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The Metropolis   By: (1878-1968)

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"Return at ten thirty," the General said to his chauffeur, and then they entered the corridor of the hotel.

Montague gazed about him, and found himself trembling just a little with anticipation. It was not the magnificence of the place. The quiet uptown hotel would have seemed magnificent to him, fresh as he was from the country; but, he did not see the marble columns and the gilded carvings he was thinking of the men he was to meet. It seemed too much to crowd into one day first the vision of the whirling, seething city, the centre of all his hopes of the future; and then, at night, this meeting, overwhelming him with the crowded memories of everything that he held precious in the past.

There were groups of men in faded uniforms standing about in the corridors. General Prentice bowed here and there as they retired and took the elevator to the reception rooms. In the doorway they passed a stout little man with stubby white moustaches, and the General stopped, exclaiming, "Hello, Major!" Then he added: "Let me introduce Mr. Allan Montague. Montague, this is Major Thorne."

A look of sudden interest flashed across the Major's face. "General Montague's son?" he cried. And then he seized the other's hand in both of his, exclaiming, "My boy! my boy! I'm glad to see you!"

Now Montague was no boy he was a man of thirty, and rather sedate in his appearance and manner; there was enough in his six feet one to have made two of the round and rubicund little Major. And yet it seemed to him quite proper that the other should address him so. He was back in his boyhood to night he was a boy whenever anyone mentioned the name of Major Thorne.

"Perhaps you have heard your father speak of me?" asked the Major, eagerly; and Montague answered, "A thousand times."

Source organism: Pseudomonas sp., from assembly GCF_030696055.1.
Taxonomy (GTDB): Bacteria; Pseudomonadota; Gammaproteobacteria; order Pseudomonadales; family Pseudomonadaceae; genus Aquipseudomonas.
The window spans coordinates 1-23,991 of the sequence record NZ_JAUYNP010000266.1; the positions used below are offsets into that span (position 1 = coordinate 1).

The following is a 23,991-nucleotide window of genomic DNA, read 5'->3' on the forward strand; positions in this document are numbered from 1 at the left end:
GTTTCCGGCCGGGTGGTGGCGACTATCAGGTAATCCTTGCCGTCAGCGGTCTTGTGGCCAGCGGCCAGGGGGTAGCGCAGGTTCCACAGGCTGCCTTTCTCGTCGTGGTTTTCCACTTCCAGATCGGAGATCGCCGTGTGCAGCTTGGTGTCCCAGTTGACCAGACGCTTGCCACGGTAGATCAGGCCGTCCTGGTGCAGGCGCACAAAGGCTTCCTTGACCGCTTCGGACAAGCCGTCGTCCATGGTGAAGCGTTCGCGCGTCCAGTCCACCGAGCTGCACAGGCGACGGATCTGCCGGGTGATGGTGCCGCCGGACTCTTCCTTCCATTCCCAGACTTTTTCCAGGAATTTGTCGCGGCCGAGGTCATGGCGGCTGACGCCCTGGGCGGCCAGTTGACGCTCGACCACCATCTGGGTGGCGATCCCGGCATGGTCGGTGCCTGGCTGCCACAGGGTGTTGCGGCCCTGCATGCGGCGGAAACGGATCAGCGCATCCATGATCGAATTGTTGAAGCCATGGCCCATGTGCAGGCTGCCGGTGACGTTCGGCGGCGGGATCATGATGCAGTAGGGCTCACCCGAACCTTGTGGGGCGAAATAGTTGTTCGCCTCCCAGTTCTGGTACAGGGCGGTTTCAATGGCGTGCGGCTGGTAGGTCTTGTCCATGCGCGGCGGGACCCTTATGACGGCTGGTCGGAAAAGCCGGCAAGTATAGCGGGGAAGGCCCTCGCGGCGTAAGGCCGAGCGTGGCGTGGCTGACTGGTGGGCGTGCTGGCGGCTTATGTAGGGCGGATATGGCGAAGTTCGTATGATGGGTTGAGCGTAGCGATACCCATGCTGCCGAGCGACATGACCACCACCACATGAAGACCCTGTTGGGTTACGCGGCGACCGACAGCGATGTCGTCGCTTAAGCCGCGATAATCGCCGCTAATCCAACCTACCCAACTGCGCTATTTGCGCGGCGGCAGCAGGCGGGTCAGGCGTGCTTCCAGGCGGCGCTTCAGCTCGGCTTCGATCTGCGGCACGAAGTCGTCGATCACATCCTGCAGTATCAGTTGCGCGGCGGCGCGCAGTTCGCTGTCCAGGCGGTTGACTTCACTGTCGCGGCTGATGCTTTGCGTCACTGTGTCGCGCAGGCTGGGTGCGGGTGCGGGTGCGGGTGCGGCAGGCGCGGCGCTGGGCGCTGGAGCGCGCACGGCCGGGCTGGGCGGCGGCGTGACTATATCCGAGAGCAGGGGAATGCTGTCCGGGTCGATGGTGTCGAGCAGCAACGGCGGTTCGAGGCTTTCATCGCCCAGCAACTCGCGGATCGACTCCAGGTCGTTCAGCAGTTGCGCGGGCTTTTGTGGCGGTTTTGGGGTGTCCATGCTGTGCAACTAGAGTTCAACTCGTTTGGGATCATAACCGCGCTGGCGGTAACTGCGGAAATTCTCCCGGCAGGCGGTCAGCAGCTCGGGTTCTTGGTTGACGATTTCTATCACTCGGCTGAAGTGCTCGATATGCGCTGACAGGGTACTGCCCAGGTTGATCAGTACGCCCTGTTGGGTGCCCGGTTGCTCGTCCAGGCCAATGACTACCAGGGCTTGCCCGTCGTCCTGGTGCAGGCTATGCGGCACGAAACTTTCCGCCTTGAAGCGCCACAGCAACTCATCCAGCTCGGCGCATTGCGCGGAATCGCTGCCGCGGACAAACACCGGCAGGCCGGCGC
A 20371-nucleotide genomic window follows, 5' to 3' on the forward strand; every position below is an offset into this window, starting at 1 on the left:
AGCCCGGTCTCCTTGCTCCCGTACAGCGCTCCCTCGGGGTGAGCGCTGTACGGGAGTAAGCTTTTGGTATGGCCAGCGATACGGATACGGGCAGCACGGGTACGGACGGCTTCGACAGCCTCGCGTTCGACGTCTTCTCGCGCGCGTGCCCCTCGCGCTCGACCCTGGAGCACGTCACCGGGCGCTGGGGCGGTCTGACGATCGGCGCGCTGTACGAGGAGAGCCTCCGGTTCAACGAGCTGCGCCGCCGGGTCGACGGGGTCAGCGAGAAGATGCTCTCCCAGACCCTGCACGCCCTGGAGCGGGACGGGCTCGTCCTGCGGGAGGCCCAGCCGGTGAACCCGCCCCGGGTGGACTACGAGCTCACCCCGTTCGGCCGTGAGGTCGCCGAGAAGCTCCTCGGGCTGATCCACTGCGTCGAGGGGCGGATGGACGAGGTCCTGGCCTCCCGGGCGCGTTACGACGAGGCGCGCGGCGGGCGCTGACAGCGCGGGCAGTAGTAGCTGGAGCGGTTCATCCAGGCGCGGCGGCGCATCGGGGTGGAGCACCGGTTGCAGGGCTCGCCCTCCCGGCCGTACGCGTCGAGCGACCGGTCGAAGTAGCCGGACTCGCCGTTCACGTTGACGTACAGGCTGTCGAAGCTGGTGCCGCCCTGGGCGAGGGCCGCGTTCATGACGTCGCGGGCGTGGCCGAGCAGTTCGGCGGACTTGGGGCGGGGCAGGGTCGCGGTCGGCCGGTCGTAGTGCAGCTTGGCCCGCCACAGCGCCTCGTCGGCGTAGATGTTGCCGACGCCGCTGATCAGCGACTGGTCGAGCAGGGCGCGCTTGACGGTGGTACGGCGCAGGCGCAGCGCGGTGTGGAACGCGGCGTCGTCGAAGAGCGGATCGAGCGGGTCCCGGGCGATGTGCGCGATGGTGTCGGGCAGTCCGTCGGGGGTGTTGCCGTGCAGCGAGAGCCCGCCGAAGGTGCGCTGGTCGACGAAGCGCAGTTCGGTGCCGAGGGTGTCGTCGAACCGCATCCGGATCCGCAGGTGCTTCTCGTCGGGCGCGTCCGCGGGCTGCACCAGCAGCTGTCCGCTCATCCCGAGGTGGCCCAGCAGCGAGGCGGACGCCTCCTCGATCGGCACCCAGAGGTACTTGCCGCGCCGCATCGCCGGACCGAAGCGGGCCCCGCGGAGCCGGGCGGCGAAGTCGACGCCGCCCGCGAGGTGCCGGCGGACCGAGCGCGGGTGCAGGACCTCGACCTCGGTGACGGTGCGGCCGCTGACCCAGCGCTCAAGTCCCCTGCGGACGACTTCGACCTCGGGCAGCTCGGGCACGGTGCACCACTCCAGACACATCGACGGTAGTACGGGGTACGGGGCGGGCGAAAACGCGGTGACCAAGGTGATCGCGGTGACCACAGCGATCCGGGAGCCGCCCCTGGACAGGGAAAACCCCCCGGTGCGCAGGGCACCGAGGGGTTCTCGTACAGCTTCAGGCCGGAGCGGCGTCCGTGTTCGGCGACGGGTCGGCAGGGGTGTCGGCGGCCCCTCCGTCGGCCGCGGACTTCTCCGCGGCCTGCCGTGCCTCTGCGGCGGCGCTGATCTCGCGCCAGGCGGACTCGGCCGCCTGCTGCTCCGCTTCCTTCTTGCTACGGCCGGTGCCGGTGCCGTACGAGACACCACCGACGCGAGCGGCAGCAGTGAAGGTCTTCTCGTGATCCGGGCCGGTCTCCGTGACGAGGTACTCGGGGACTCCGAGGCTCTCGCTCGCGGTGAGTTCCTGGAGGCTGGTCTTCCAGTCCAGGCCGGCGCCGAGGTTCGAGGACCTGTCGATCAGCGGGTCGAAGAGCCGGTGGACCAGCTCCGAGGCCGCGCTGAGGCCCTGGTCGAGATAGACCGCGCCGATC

He was tempted to add that the vision that rose before him was of a stout gentleman hanging in a grape vine, while a whole battery of artillery made him their target.

Perhaps it was irreverent, but that was what Montague had always thought of, ever since he had first laughed over the tale his father told. It had happened one January afternoon in the Wilderness, during the terrible battle of Chancellorsville, when Montague's father had been a rising young staff officer, and it had fallen to his lot to carry to Major Thorne what was surely the most terrifying order that ever a cavalry officer received. It was in the crisis of the conflict, when the Army of the Potomac was reeling before the onslaught of Stonewall Jackson's columns. There was no one to stop them and yet they must be stopped, for the whole right wing of the army was going. So that cavalry regiment had charged full tilt through the thickets, and into a solid wall of infantry and artillery. The crash of their volley was blinding and horses wore fairly shot to fragments; and the Major's horse, with its lower jaw torn off, had plunged madly away and left its rider hanging in the aforementioned grape vine. After he had kicked himself loose, it was to find himself in an arena where pain maddened horses and frenzied men raced about amid a rain of minie balls and canister. And in this inferno the gallant Major had captured a horse, and rallied the remains of his shattered command, and held the line until help came and then helped to hold it, all through the afternoon and the twilight and the night, against charge after charge. And now to stand and gaze at this stout and red nosed little personage, and realize that these mighty deeds had been his!

Then, even while Montague was returning his hand clasp and telling him of his pleasure, the Major's eye caught some one across the room, and he called eagerly, "Colonel Anderson! Colonel Anderson!"

And this was the heroic Jack Anderson! "Parson" Anderson, the men had called him, because he always prayed before everything he did. Prayers at each mess, a prayer meeting in the evening, and then rumour said the Colonel prayed on while his men slept... Continue reading book >>

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